The Chhatrapati Shivaji Maharaj Vastu Sangrahalaya (CSMVS), formerly the Prince of Wales Museum, was established in the early 1900s to commemorate the visit of the Prince of Wales to Bombay. During that time, he came to the city and laid a foundation stone on November 11, 1905, and the stage was set for the establishment of a museum for the city. The museum's door were opened to the public on January 10, 1922, before which it served as a hospital during the World War I and the Spanish flu outbreak. And, as the monumental structure turns 100, the museum witnesses another pandemic. Its collections of art, sculptures, artefacts and other memorabilia from ancient, medieval and pre-historic times have grown and expanded with time, continually attracting and drawing not only Mumbaikars, but people from across the country and world.
The London influence
It has been a century and the museum stands as one of the city’s most significant symbols of culture, of heritage — having witnessed the city’s evolution from days when the British ruled India till date when parties like Congress, Shiv Sena and the BJP have governed it. Built by Scottish architect George Wittet, reflective of the Indo-Saracenic style of architecture, CSMVS today is home to nearly 21 galleries that cover paintings, pre and protohistory, prints, natural history, numismatics, jewellery and Japanese and Chinese art, among others. When it reopens to the public post the third wave, 15 galleries will be accessible to people.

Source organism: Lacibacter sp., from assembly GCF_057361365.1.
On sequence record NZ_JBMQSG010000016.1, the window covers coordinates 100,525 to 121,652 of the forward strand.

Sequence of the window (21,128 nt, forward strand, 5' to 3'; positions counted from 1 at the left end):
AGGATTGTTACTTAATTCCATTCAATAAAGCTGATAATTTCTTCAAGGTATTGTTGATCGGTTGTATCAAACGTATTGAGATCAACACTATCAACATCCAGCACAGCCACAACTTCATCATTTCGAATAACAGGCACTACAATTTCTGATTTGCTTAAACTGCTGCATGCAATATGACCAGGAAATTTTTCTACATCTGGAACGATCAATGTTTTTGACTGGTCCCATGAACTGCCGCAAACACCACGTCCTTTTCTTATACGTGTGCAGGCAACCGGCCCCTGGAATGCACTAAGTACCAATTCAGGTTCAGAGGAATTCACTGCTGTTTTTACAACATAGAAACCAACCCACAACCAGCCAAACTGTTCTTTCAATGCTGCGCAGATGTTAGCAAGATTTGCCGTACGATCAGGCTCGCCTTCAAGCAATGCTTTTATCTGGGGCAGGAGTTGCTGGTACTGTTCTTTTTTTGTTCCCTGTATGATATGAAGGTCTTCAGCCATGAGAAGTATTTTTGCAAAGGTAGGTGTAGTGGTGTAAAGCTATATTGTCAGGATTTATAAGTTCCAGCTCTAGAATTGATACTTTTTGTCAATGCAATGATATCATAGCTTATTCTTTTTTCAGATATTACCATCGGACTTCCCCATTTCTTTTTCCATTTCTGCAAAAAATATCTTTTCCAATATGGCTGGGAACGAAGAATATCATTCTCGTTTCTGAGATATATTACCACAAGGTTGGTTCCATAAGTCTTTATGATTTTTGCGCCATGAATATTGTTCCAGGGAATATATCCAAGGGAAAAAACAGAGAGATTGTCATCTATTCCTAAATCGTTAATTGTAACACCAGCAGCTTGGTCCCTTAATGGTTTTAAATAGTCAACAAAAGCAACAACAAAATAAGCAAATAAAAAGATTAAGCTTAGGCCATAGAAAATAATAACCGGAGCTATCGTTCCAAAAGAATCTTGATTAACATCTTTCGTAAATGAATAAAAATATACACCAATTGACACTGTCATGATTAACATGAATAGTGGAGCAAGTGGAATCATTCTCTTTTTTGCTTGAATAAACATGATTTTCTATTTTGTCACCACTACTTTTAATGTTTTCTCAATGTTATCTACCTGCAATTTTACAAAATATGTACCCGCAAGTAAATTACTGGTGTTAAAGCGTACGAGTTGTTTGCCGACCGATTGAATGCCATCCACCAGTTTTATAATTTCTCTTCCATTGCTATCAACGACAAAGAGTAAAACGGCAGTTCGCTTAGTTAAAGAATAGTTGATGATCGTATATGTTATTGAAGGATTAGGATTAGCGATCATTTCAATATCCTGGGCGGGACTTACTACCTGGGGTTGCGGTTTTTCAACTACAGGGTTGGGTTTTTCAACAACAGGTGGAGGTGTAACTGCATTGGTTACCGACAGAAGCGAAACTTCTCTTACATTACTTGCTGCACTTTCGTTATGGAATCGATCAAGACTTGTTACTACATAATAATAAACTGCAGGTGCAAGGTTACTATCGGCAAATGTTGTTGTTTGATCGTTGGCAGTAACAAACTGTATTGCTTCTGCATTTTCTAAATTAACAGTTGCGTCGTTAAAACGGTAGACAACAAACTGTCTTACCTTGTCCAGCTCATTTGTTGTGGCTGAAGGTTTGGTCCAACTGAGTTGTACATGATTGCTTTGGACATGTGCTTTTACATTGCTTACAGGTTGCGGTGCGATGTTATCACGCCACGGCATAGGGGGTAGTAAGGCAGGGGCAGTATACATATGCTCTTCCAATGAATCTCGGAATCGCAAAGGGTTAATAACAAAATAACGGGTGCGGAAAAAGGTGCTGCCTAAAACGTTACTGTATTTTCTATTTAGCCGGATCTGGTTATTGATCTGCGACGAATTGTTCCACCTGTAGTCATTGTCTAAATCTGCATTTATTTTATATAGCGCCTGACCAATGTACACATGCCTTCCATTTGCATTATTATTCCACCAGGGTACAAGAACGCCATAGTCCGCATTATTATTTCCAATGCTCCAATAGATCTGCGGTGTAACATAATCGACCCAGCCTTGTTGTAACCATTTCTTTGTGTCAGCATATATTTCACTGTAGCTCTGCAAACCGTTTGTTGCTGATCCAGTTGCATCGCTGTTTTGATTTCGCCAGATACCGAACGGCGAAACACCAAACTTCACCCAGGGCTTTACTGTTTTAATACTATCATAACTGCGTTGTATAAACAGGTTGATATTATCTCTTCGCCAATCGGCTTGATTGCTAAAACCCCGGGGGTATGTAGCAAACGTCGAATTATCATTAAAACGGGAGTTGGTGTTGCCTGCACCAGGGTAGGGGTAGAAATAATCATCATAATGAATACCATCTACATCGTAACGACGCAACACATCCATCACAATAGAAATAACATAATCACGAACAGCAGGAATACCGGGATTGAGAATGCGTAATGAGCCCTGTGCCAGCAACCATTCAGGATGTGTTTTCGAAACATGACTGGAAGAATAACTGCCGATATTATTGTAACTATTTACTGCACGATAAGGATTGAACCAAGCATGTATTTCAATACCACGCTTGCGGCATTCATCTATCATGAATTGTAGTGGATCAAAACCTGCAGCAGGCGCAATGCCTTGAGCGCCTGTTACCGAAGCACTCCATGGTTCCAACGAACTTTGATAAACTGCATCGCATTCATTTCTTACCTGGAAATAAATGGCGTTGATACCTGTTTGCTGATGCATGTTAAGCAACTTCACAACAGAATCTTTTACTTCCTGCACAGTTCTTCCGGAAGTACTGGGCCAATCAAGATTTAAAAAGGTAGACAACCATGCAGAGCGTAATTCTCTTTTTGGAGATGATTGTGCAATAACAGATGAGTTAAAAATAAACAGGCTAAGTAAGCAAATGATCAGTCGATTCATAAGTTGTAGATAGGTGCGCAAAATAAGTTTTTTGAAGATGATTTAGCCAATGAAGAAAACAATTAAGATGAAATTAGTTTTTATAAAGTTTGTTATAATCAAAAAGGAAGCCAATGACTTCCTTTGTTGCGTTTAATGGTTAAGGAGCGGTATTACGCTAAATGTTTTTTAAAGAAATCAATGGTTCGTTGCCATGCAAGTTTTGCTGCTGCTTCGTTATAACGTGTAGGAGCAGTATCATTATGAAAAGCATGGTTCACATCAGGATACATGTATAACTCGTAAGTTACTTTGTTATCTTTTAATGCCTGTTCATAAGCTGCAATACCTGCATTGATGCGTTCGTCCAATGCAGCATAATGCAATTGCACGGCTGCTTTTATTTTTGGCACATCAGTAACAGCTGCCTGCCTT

“The history of CSMVS is the history of Mumbai,” says the Director-General, CSMVS, Dr Sabyasachi Mukherjee. He speaks about a time when the idea for a museum took shape. In London, a Crystal Palace Exhibition was held at Hyde Park and Maharajas and achievers in their trade from India paid a visit to the exhibition and witnessed the art and other marvels on display. It was at this event that they realised the importance of a museum for the country, to share collections of art, tradition, history and legacy with people. The city was evolving and developing rapidly, its population was increasing, and so the moment for a cultural space for the city had arrived.
A haven of heritage
Today, along with Aamchi Mumbai, CSMVS’s collections have expanded too, and the majestic building is home to nearly 70,000 artefacts, a Children’s Museum, a Museum on Wheels, an Institutional Archive department, and a separate museum research and publication department.
A café in the outdoors, and a museum shop have also been added to make the space more user and visitor-friendly, giving people the opportunity to sit and relax and enjoy a cuppa tea or coffee as they “look at our beautiful, Indo-Saracenic architecture”, in the backdrop of a bustling, roaring city. A course on Built Heritage Studies and Conservation to interested students is also being offered by the CSMVS, and the course’s certificate will be jointly given by the CSMVS, the Mumbai Metropolitan Region – Heritage Conservation Society (MMR-HCS), and the Sir. J.J. College of Architecture. Hence, the aims and objectives of the museum, have expanded and developed over time.
“It’s a challenge for cultural institutes to bring people to the institute and share history and collections. Our histories were glorious. People should not feel or imagine that a museum is like a ‘jaadu ghar’ (a magic house). The challenge is to bring people back to cultural institutes through innovative and creative exhibitions. Museums need to remain relevant. If we don’t change, people will isolate us. We need to use technology, which plays a major role, to reach out to millions. Today, we are active on all major digital platforms and are reaching out to thousands through our educational programmes.”